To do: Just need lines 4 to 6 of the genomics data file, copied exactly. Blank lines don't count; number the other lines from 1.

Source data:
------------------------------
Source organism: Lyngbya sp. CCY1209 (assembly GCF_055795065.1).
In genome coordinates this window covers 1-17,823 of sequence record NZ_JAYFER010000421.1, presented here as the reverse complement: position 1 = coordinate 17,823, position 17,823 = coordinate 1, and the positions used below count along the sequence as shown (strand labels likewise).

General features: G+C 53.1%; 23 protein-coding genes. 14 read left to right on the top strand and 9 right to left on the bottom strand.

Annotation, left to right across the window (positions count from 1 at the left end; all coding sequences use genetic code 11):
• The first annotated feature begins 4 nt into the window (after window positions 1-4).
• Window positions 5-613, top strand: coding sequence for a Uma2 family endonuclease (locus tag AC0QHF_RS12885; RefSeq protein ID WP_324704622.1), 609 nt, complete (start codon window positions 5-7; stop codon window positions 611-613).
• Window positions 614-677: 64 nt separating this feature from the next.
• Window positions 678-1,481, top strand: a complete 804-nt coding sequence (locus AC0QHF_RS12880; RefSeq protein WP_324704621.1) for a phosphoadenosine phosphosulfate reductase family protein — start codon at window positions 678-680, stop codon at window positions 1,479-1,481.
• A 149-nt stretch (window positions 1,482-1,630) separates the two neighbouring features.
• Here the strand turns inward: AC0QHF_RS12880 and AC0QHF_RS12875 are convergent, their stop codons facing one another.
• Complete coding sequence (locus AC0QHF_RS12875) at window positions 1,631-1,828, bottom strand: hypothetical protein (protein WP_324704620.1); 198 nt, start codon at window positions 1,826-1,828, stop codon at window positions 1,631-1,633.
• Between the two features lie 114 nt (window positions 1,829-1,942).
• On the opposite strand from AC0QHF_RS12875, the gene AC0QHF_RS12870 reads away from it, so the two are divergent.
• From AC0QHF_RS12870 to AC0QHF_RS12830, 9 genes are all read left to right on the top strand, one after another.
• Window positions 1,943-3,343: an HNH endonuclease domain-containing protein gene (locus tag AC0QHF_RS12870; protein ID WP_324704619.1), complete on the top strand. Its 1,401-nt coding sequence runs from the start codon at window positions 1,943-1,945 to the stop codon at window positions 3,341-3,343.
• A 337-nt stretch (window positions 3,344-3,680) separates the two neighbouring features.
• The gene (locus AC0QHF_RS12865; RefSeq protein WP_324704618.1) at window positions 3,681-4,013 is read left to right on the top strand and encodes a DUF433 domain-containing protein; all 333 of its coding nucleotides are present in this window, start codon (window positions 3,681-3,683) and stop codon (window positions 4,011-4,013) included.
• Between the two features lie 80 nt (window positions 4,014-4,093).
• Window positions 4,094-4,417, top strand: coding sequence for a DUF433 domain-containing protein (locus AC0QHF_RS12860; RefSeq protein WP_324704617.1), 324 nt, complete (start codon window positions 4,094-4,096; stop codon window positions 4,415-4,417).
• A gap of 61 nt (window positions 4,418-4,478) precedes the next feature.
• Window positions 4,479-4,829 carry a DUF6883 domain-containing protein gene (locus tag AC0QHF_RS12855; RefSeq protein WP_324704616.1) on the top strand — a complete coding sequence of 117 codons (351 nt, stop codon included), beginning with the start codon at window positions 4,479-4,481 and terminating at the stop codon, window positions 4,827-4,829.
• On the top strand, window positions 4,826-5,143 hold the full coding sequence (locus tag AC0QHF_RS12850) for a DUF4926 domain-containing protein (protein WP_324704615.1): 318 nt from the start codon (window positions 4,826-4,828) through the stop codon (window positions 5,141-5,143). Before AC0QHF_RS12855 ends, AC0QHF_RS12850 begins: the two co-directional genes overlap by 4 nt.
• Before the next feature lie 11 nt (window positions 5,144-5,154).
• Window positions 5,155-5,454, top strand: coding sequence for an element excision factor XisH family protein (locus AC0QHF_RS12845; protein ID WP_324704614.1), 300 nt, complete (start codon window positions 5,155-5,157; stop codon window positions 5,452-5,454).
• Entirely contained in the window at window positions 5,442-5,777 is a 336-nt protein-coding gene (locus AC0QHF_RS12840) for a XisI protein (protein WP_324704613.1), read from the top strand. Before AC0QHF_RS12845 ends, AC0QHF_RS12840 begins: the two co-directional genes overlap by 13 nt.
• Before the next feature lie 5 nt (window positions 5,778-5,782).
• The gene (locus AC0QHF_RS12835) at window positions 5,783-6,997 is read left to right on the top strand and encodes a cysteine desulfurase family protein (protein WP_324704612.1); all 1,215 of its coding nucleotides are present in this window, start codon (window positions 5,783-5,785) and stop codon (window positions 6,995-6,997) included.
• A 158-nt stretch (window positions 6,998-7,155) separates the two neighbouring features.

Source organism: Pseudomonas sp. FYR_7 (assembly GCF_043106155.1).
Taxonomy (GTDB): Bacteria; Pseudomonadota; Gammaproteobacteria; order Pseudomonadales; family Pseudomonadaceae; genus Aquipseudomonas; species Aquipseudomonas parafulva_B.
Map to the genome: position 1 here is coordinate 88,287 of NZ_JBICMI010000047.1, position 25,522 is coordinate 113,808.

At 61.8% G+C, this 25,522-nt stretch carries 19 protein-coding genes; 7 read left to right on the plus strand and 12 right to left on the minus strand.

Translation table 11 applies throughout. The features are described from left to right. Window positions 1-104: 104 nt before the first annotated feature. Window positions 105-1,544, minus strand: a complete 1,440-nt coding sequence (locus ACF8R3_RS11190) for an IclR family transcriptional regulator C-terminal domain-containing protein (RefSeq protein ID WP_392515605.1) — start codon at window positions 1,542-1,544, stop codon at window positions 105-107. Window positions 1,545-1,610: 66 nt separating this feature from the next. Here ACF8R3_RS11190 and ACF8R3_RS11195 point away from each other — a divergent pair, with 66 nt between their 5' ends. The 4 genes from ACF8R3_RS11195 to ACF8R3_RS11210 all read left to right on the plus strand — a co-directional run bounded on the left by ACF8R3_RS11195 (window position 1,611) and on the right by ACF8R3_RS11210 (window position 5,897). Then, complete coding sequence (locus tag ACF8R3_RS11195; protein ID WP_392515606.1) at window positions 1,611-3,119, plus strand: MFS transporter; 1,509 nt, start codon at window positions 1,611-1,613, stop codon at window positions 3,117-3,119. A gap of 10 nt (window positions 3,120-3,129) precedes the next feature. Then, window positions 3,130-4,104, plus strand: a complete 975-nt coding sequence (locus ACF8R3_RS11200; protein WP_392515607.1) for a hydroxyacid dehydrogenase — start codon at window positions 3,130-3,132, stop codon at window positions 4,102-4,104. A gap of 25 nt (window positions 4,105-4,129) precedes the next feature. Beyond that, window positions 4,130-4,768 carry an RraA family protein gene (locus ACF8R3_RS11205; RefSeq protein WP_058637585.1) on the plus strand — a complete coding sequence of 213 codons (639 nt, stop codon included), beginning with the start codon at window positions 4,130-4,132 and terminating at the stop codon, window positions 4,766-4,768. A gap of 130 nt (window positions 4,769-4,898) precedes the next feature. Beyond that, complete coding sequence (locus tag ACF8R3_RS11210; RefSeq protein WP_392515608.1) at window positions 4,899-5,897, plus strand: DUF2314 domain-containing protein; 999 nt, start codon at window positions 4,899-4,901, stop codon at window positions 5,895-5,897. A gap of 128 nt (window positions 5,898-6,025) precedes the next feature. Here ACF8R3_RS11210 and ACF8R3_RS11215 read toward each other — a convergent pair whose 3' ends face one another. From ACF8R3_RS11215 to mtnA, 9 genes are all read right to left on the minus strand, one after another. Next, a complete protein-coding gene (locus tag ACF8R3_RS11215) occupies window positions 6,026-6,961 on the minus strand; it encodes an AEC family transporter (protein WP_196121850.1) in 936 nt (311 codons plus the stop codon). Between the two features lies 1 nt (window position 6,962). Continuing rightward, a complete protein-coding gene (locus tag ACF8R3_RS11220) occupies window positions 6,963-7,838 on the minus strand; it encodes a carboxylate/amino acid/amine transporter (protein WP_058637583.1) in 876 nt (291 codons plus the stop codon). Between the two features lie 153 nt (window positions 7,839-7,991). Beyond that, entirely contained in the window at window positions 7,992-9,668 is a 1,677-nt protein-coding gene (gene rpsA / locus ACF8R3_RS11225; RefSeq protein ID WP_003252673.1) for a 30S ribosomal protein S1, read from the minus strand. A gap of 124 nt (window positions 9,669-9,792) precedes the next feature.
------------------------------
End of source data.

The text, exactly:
Annotation, left to right across the window (positions count from 1 at the left end; all coding sequences use genetic code 11):
• The first annotated feature begins 4 nt into the window (after window positions 1-4).
• Window positions 5-613, top strand: coding sequence for a Uma2 family endonuclease (locus tag AC0QHF_RS12885; RefSeq protein ID WP_324704622.1), 609 nt, complete (start codon window positions 5-7; stop codon window positions 611-613).